Lighting is important to video, especially if you are trying to create a more professional look. Even though you can effectively light a scene “naturally” by using what’s available, if you use specific techniques, you can bring out details (or avoid distractions) in your footage. Best of all, you can light most scenes for very little money.
Put together a bare-bones, super-cheap lighting package for digital video.
As most of us know, lighting is key to capturing a good-looking image. While preparing to shoot an independent film on location in Thailand and Cambodia, I realized that most of our gear had to be carried on our backs as we moved from location to location. I knew I was going to be lighting mostly with standard lights and using any available light source when possible, so I needed a portable and highly functional kit.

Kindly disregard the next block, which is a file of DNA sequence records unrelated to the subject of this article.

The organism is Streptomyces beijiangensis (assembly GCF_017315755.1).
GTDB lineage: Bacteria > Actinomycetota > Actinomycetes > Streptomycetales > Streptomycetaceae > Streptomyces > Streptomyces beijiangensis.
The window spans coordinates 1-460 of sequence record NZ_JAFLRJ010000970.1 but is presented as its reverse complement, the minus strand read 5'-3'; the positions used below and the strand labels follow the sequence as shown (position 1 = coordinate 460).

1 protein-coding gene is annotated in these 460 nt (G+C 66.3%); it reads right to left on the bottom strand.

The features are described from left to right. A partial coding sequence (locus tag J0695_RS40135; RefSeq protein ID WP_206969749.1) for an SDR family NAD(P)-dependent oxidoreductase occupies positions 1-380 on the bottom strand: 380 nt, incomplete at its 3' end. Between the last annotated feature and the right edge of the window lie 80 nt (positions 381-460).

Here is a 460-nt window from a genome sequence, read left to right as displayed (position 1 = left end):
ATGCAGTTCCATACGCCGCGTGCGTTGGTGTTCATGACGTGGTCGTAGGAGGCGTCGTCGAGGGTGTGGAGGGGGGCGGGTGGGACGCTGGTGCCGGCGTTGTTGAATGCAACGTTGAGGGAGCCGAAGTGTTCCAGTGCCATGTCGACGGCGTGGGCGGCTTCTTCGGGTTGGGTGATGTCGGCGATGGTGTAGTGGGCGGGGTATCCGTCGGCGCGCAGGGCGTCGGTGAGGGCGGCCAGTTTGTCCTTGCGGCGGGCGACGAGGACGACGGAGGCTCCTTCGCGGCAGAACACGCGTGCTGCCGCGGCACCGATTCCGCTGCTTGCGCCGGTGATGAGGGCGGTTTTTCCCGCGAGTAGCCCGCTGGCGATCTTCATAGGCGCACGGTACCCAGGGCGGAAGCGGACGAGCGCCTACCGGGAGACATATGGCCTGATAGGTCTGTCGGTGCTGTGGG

Thailand and Cambodia both use 220-volt current, so I decided to buy most of my lighting elements in Bangkok. Before I left Los Angeles, however, I purchased the following items at a great place called The Expendables Recycler:
3/4 full roll of 12” black wrap (black tinfoil used to block out and shape light)
CTO (color temperature orange gel)
CTB (color temperature blue gel)
ND (neutral density gel in 0.6 and 0.8)
Full Blue (a vivid blue gel)
Diffusion (both 216 and opal, with opal being more transparent)
Gaffer tape in both black and white (a strong 1” cloth tape)
A bag of clothespins (used to ...